And as he preached on the key points he wanted to make—the title enjoyed a jingle such as “The Fall and the Call,” treating the doctrine of the Fall and the consequent call to follow Christ (Matthew 4:19)—the tail of his dress jacket caught the small plastic tray that held the communion bread. Now I don’t know if I have yet made it sufficiently clear, but Pastor Pete was a large man, more than triflingly overweight, with an excessively pert, even rotund buttocks that bulged quite generously and, someone might say, handsomely. The tail of his (then popular) aquamarine-blue dress jacket cascaded off that protrusion like a waterfall of finely spun material, though it functioned not as water but rather as a fisherman’s hook.
That hook caught the small plastic tray that held the communion bread.
As Pete preached, pacing hither and thither directly in front of the rather ordinary folding table that served as the Sara M. Holbrook Center’s high altar, his tails took with them the bread tray, dragging in now left, now right, back and forth, his corpulent body now obscuring, now revealing the body of Christ, each time Pete turned at each end of the table. The basket seemed to approach, turn by turn, ever nearer the table’s edge. That day, my wife and I happened to be seated quite uncharacteristically in the front row of folding chairs and thus I was nearest to the wayfaring communion bread.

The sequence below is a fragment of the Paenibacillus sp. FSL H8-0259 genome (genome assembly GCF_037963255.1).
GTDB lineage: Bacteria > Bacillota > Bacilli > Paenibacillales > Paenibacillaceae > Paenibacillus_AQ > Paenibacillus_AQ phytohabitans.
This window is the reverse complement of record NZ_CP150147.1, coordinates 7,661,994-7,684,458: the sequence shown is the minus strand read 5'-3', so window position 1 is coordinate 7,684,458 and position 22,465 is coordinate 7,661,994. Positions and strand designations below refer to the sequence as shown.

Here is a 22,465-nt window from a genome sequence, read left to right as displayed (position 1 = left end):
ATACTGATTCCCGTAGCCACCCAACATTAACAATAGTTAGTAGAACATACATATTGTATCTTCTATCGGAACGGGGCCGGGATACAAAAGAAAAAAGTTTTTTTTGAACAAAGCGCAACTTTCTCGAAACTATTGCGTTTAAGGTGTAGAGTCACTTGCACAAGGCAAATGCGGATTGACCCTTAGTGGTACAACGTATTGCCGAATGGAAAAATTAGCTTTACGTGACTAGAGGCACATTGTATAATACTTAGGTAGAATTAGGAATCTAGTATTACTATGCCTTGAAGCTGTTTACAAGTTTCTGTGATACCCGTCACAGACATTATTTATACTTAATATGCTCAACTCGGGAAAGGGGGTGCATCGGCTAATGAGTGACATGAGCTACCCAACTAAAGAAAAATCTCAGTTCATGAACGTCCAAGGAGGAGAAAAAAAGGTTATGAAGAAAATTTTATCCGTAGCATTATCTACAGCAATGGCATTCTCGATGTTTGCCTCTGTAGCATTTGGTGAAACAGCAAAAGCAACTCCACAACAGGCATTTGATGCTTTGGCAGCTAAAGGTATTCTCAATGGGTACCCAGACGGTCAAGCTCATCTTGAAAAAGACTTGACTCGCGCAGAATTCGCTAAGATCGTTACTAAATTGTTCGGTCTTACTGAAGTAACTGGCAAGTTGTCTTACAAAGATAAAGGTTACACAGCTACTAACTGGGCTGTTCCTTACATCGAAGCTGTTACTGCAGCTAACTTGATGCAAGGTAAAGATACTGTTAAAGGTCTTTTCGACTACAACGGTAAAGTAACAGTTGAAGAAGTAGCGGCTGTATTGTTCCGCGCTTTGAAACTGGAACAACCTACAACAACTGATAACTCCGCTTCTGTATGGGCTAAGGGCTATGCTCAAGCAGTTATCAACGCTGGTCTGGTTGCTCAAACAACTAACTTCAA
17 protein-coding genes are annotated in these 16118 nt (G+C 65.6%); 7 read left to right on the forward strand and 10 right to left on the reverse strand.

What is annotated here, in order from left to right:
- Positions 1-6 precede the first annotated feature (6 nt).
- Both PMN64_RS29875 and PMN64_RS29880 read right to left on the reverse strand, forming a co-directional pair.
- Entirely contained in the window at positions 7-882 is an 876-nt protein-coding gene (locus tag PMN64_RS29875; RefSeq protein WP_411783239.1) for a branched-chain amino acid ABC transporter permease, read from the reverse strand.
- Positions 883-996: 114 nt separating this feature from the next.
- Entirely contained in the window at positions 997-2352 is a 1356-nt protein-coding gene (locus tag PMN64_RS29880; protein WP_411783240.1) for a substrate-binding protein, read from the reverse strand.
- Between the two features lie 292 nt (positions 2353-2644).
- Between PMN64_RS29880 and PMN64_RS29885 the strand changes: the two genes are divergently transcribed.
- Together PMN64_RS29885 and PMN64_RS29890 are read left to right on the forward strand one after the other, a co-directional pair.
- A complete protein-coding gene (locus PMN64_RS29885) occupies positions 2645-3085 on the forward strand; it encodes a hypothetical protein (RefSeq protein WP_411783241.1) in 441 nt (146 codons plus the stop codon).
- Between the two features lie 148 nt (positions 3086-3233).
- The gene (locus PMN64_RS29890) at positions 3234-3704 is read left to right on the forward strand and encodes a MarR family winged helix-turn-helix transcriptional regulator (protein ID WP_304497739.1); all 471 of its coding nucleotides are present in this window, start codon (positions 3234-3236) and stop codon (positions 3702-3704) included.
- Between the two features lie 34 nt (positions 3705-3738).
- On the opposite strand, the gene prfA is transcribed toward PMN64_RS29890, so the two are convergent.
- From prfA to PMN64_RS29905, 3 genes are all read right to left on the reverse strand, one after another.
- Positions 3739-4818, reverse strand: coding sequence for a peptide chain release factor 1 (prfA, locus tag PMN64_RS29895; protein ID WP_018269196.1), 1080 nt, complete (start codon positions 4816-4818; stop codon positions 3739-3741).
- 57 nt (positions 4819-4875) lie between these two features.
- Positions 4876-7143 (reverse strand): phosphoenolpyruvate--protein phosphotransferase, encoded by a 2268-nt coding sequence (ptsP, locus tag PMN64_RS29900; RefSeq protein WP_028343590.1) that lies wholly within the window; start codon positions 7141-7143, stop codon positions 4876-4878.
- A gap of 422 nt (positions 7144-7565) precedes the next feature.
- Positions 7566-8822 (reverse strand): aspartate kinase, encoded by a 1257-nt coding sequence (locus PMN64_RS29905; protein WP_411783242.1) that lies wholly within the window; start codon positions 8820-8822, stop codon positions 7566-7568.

All those who could see the table—nearly everyone in the room, I think—kept gazing on this spectacle, heads turning as if watching a tennis match, thoroughly astounded at the hocus pocus, as it were, of the body of Christ moving back and forth magically along the table’s edge. A relatively new convert to the faith, I had no idea whether the elements of communion were allowed to touch the floor: “Is the communion bread like the American flag so that it should never touch the ground? It must even be more precious than that.” So did I debate in my mind. Quickly prioritizing thus, I was ready to dive, if it were necessary, to save the corpus Christi, the very offering that had, in 33 A.D., coincidentally saved me.
Fortunately, Christ’s body needed no saving as eventually, by the grace of God, the coattail released its prey, like the whale opening its maw to release Jonah. I and a number of parishioners were, of course, greatly relieved at the sight—with me, I imagine, at least by proximity, being chief among them, even as Paul chief among sinners. And that was, I think, a moment of instant theology, as I had to reckon up the true value of the bread, that is the body of Christ—I would think on the wine another time. Concomitantly, I suppose, I also was able to reflect on the truism that sometimes what might appear to be happening magically right behind you can be at least as interesting as, if not more, whatever you might happen to be saying. Hoc est corpus indeed. Shine on.